China's Premier Li Keqiang said the economy is expected to have grown around 6.9 percent last year, the official Xinhua News Agency reported, accelerating from a 26-year low the year before.
In the past year, China's economy has maintained a steady and favorable trend, with the overall situation better than expected, Li said at the Mekong-Lancang Cooperation Forum on Wednesday.
Analysts expect the world's second-biggest economy to have grown around 6.8 percent last year, beating the government's target of about 6.5 percent, thanks to a construction boom and robust global demand for Chinese exports.
Gross domestic product expanded 6.7 percent in 2016.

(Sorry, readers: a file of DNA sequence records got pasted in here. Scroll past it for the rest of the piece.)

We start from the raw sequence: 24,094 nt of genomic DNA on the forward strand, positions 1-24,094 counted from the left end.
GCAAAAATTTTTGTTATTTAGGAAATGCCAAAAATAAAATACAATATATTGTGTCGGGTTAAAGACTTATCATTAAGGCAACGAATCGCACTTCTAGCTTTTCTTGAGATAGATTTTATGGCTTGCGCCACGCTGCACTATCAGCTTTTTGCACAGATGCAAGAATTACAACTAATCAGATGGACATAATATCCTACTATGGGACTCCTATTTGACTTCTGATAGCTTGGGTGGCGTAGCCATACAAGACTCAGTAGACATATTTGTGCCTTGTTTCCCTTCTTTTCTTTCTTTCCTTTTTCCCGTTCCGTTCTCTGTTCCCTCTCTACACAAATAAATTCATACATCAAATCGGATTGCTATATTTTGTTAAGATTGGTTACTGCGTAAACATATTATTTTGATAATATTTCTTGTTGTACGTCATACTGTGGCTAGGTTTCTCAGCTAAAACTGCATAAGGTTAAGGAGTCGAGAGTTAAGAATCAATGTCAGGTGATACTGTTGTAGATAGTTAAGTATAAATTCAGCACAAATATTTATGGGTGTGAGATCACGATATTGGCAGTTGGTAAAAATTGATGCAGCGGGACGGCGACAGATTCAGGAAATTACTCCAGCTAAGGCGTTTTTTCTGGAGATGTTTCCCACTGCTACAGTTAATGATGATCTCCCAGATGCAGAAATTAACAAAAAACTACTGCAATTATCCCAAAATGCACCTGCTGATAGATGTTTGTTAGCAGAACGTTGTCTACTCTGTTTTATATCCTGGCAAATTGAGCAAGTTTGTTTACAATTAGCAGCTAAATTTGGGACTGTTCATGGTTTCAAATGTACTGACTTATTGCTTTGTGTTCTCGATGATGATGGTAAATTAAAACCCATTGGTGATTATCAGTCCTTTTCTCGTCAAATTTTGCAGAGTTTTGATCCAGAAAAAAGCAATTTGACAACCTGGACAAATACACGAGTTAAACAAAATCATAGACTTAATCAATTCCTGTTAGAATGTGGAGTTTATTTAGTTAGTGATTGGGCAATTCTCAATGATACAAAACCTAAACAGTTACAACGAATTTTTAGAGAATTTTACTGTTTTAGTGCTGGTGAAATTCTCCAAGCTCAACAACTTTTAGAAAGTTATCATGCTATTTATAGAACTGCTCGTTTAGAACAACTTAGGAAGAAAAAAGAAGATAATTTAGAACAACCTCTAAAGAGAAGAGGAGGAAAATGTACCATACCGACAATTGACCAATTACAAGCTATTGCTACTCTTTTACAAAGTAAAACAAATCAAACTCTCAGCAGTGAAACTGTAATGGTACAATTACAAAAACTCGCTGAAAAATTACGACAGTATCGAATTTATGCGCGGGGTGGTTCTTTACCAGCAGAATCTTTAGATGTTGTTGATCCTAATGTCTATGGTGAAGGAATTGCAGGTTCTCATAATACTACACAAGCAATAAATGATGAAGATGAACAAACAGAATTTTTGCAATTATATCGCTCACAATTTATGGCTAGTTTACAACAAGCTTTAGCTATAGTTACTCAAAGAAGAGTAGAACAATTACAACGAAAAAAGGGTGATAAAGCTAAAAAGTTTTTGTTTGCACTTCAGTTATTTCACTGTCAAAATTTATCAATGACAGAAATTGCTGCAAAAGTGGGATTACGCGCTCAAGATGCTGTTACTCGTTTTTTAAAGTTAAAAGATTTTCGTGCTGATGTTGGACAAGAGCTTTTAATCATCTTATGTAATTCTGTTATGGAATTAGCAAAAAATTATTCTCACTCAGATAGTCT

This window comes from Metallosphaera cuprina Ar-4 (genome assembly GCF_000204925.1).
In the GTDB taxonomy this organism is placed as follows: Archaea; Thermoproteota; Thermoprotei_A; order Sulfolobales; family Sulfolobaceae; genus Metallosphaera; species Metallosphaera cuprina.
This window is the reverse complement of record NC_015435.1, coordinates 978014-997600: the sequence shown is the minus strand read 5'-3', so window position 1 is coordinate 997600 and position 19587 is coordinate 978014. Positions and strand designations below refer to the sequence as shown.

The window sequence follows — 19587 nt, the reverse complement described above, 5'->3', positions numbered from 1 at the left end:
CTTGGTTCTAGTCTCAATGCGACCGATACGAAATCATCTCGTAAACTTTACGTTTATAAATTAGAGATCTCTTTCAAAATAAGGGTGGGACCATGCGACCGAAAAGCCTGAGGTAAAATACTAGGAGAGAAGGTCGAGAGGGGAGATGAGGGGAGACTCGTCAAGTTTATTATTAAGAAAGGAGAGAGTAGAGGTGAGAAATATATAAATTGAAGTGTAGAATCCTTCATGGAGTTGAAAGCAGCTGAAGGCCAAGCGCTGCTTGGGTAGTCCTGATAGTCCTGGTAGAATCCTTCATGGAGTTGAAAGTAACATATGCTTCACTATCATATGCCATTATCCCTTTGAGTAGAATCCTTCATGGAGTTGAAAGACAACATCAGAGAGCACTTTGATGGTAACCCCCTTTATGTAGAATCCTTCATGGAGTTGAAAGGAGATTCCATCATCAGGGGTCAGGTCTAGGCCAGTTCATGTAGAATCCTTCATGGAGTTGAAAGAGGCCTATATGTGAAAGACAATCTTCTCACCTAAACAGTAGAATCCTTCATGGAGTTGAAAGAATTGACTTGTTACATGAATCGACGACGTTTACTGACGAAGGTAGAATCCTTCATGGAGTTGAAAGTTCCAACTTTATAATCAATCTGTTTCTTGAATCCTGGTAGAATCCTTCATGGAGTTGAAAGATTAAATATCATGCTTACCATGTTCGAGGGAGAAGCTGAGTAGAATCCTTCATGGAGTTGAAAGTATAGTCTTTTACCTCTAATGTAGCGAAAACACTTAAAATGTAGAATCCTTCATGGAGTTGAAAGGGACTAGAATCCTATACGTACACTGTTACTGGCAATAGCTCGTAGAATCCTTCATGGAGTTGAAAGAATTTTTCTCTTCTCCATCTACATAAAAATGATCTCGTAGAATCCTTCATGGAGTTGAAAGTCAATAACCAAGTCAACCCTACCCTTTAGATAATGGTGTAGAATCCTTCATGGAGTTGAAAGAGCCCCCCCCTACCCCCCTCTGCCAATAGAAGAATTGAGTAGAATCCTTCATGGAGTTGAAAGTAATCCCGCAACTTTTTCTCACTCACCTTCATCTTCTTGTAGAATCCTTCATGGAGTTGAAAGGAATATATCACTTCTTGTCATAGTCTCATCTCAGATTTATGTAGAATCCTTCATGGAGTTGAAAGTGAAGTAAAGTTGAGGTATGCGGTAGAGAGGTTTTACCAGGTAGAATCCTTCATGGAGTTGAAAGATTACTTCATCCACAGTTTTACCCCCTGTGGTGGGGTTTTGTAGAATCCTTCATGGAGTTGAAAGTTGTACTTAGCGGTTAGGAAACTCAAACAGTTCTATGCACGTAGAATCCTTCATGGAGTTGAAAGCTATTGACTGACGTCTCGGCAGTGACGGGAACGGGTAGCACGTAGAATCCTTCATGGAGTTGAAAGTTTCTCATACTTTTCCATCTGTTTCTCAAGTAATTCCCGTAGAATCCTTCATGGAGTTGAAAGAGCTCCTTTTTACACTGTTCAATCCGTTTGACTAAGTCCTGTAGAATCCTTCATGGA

The main reason why China performed well last year was because it refrained from "flooding" the economy with stimulus while pushing ahead with supply-side reforms and cultivating new sources of momentum, Li said.
The official 2017 GDP data is due to be published on January 18.
China's foreign exchange reserves continued to rise last year, while the country's corporate leverage ratio declined at a steady pace, Li also said, according to Xinhua.
Elsewhere, Invesco chief economist John Greenwood forecast 6.6 percent GDP and 1 percent consumer price inflation in China in 2018. He expects Hong Kong to grow at 2-3 percent this year.